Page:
Do you want to move to Canada to study? If YES, here are 20 best cities in Canada with affordable schools and low cost of living for international students. Canada, over the years has grown to become a booming hub for international students whose dreams include remaining in the country where they completed their studies.
Canada also provides a direct path to permanent citizenship – an option many international students seek. Canada has ranked as one of the top ten places to live in the world for over twenty years, and also boasts of an educational system that ranks among the best.
Why Study in Canada?
Canada is now a popular option for students who need a less expensive alternative to studying abroad. Canadian universities are now providing equally prestigious degrees as those in the US, often at a more affordable cost. Also note that Canadians place a great amount of importance on learning, and standard of education in Canada is uniformly high.
It’s very important to note that Canada is widely considered as one of the safest places in the world to live. But, it is still advisable to follow the same common sense safety precautions in Canada that you would anywhere else in the world. Students in Canada are also provided a number of options when it comes to accommodation.
Whether you’re staying on campus or living in a private residence, you will be able to find the right housing for you. After deciding to study in Canada as an international student, the next step is to choose an institution.
There are a variety of great educational institutions throughout Canada, so narrowing down your list of choices can be a tough task. Fortunately, there are many cities in Canada that are not only affordable, but also have great schools. If you’re looking to save money while you study, you may want to consider living in one of these cities listed below.
20 Best Cities in Canada for International Students
Table of Contents
- Catharines, Ontario
- Winnipeg, Manitoba
- The Interior, British Columbia
- Montreal, Quebec
- Abbotsford, British Columbia
- Moncton, New Brunswick
- Laval, Quebec
- Sherbrooke, Quebec
- Thunder Bay, Ontario
- Calgary, Alberta
- Edmonton, Alberta
- Lower Mainland, British Columbia
- Saskatoon, Saskatchewan
- Ottawa, Ontario
- Gatineau, Quebec
- Quebec, Quebec
- Windsor, Ontario
- Kitchener, Ontario
St. Catharines, Ontario is notably the largest city in Canada’s famed Niagara Region. St. Catharines boasts of a cost of living rate 0.5% below the national average, with the average monthly cost of a one bedroom apartment sitting at $1,136. St. Catharines is known as “The Garden City” thanks to its 1000 acres (4 km2) of gardens, parks, and trails.
It’s also just a 20 minute drive from Niagara Falls! St. Catharine’s is one of the cheapest cities to live in Ontario. St. Catharine’s is mainly a base for the manufacturing and service industries. It’s also very affordable for international student due to its low cost of living.
This city is home to over 740,000 people, making Winnipeg a culturally diverse city. Employment in Manitoba has increased recently with at least 2000 new jobs. Most new work opportunities were in the hospitality, information and creative industries. Homes, electricity, auto insurance, tuition all are available at the lowest prices in Canada, leaving students and families with more disposable income.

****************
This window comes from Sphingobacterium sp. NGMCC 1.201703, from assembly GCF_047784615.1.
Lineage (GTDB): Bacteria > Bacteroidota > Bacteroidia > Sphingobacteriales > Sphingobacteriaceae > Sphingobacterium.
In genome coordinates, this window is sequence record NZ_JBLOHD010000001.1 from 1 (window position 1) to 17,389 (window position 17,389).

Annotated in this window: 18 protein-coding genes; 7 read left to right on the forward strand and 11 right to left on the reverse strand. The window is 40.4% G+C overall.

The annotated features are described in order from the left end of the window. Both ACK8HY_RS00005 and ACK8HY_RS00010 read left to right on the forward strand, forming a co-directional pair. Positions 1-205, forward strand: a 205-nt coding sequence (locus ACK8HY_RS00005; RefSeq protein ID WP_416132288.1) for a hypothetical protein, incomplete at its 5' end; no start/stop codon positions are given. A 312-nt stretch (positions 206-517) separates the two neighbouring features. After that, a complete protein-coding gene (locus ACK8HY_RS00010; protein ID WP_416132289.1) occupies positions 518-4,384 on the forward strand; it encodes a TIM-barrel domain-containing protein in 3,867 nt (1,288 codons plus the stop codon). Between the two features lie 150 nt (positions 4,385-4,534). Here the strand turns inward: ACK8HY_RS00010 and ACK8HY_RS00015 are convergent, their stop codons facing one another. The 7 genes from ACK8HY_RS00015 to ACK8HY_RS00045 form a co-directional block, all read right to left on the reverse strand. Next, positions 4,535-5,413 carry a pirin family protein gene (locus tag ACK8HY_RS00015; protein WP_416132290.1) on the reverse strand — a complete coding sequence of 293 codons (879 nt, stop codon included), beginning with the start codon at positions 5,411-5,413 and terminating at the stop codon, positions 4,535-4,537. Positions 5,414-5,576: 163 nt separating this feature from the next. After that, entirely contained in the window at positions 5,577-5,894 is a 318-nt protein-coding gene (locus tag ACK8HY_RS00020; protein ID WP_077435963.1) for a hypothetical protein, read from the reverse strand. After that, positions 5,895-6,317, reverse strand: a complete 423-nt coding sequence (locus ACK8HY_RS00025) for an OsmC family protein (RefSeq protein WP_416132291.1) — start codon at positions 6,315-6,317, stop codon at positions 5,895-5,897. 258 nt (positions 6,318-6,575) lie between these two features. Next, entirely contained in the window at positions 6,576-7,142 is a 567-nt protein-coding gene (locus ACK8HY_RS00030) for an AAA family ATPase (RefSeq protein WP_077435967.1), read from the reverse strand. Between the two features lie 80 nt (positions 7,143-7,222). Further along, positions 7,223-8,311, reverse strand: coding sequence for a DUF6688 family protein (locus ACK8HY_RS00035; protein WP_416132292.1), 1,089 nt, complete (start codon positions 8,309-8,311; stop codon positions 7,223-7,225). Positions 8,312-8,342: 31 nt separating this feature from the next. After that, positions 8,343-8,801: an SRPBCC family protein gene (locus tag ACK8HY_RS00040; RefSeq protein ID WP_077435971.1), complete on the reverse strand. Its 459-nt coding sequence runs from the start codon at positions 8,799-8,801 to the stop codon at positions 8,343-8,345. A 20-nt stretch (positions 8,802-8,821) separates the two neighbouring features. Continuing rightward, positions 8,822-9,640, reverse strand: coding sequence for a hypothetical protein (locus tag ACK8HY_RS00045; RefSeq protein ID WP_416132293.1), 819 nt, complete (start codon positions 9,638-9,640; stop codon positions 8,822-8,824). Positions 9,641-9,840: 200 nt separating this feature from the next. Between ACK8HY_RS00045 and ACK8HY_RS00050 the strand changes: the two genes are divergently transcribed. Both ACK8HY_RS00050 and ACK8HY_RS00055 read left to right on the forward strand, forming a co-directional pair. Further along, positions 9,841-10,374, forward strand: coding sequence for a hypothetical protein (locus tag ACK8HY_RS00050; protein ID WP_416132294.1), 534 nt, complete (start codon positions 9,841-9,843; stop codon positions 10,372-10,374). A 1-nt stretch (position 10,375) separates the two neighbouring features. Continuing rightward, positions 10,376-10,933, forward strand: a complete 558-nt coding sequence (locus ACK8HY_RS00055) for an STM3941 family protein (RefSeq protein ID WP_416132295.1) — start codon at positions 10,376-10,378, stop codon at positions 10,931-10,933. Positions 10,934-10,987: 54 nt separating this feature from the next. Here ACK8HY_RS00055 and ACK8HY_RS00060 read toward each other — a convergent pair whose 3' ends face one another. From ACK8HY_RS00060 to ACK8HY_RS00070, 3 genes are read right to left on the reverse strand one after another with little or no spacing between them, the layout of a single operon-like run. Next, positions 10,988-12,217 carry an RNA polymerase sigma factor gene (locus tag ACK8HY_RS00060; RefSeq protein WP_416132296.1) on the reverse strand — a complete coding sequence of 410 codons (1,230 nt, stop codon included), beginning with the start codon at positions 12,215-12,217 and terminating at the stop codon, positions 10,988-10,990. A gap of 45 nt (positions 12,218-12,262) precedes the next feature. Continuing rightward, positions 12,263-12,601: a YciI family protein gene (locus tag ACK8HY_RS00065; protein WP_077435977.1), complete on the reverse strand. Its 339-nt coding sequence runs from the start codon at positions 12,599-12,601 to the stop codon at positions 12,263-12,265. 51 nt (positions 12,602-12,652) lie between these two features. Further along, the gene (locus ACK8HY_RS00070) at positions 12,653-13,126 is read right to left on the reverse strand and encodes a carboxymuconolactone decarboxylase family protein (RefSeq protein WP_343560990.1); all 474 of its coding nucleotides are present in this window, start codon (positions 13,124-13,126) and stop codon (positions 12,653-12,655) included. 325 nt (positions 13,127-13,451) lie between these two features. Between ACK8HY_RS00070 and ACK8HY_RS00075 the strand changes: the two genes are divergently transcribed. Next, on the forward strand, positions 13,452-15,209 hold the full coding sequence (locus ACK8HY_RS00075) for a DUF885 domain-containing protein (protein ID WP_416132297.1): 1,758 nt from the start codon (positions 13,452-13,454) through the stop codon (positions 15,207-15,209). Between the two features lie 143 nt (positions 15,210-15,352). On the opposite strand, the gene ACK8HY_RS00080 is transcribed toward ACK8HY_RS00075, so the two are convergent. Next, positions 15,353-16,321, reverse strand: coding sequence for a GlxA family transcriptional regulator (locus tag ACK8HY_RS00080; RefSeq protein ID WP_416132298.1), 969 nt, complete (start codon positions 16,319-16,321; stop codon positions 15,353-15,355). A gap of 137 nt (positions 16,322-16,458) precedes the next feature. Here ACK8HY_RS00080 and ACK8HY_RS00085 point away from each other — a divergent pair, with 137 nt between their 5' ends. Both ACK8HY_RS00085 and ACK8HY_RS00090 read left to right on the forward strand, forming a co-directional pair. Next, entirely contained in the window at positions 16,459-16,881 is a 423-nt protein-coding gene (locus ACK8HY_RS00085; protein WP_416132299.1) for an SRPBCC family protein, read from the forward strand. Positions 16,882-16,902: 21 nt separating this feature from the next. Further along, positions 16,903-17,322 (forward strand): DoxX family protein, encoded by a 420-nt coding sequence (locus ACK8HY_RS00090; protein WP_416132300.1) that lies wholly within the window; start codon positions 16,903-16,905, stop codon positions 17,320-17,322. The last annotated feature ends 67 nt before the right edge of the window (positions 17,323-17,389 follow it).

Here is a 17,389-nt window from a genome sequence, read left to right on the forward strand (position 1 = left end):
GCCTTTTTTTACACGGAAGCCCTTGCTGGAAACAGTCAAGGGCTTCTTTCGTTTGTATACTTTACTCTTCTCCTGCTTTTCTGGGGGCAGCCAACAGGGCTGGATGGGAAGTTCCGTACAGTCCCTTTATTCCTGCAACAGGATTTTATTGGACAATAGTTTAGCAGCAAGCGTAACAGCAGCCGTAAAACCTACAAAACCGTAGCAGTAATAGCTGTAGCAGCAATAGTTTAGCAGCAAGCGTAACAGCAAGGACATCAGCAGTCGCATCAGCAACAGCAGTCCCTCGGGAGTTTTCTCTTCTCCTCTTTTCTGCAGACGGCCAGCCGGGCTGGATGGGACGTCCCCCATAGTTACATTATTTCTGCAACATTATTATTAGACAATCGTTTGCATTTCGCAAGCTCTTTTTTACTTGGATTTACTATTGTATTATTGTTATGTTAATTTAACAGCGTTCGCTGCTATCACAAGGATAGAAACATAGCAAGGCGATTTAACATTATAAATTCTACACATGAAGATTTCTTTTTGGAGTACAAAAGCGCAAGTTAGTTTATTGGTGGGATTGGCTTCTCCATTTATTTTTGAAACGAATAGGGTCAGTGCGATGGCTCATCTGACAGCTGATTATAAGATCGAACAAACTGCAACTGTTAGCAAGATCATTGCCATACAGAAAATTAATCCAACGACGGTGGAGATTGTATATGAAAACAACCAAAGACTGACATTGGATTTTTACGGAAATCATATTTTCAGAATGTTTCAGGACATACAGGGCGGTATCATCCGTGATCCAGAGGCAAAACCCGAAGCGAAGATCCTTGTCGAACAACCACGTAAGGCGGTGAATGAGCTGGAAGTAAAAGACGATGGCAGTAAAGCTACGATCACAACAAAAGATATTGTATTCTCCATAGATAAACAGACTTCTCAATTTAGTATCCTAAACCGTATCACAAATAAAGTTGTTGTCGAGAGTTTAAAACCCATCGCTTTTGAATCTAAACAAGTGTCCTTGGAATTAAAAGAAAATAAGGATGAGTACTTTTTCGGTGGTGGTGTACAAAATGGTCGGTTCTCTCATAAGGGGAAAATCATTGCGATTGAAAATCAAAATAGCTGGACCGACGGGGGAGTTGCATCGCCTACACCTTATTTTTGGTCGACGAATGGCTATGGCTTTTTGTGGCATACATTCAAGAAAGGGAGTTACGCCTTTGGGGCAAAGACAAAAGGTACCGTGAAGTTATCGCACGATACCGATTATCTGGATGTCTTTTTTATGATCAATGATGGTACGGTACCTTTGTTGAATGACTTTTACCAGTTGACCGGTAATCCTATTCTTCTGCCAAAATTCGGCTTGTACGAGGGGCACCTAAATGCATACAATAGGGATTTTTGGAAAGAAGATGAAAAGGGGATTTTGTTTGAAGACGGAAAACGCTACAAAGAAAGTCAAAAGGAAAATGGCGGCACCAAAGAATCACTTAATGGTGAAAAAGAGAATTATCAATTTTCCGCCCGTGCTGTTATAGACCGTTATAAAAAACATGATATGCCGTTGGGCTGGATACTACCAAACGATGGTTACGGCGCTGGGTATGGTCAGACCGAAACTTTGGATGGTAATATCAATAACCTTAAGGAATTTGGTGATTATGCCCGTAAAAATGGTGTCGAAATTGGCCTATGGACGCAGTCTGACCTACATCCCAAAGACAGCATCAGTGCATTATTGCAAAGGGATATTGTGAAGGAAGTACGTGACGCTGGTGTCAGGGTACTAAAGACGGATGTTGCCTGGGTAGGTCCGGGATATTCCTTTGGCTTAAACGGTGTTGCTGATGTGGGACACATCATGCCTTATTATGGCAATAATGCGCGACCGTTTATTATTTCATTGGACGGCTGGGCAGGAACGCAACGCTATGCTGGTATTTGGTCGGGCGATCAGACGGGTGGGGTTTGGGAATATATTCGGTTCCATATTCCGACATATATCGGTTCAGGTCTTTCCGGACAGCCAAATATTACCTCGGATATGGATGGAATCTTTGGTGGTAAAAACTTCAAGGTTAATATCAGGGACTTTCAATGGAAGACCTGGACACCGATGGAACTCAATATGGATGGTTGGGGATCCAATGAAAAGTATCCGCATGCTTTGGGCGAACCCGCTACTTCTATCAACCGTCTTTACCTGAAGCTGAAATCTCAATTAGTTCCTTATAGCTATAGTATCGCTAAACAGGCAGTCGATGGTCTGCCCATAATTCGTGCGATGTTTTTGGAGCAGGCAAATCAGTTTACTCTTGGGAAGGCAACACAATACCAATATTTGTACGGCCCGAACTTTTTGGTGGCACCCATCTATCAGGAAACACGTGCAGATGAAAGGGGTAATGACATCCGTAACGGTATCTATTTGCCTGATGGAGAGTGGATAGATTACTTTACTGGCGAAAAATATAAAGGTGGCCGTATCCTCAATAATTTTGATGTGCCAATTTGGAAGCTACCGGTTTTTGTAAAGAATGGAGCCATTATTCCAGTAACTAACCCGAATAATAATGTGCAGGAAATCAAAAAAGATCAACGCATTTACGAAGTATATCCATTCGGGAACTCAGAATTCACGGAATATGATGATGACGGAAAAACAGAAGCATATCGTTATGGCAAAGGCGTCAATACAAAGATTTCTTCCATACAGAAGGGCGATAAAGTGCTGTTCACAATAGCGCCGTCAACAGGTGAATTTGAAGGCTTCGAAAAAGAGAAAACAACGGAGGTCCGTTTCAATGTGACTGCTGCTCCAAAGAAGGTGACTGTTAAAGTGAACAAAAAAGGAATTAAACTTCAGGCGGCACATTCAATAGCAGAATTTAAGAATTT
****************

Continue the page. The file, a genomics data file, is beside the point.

The Interior, British Columbia
This region includes cities like Nelson, Kelowna, Kamloops and Penticton. In the Kootenay region, coal and ores have been the main economic industries for generations, while forestry reigns in the Thompson Okanagan region. When compared to Vancouver, the cost of living is less especially when it comes to accommodations. It’s also one of the cheapest cities and more affordable for international students due to its low cost of living.
Montréal has remained Canada’s top city for quite some time now and has also moved a place in the global ranking from 8th in 2015 to 7th in the QS Best Student Cities.
When a city consistently makes it to the top, unlike cities that make a surprise entry one year only to disappear from the list completely the very next year, you are assured of one thing: there is stability and solid ground holding that city together, which would enable it to weather any storm, whether it is an unexpected economic downturn or anything else.
Note that among the many things helping Montréal cement its place at the top are a slew of highest ranking educational institutions, including the highest ranked McGill University.
What is also special about the city is that despite being a largely English-speaking country, it has assumed a more cosmopolitan nature, largely due to immigration taking place from all across the world. If you are a cultural person, you have the largest comedy festival in the world, Just for Laughs, for entertainment; and it is only one of the many cultural extravaganzas that portray the rich cultural landscape of the city.
Also, one other unmistakable feature of this top student city is its amazing public transit system, which is powered by its efficient bus system, operating in over 200 bus routes; the metro; and to a lesser extent by the regional train service.
Abbotsford, British Columbia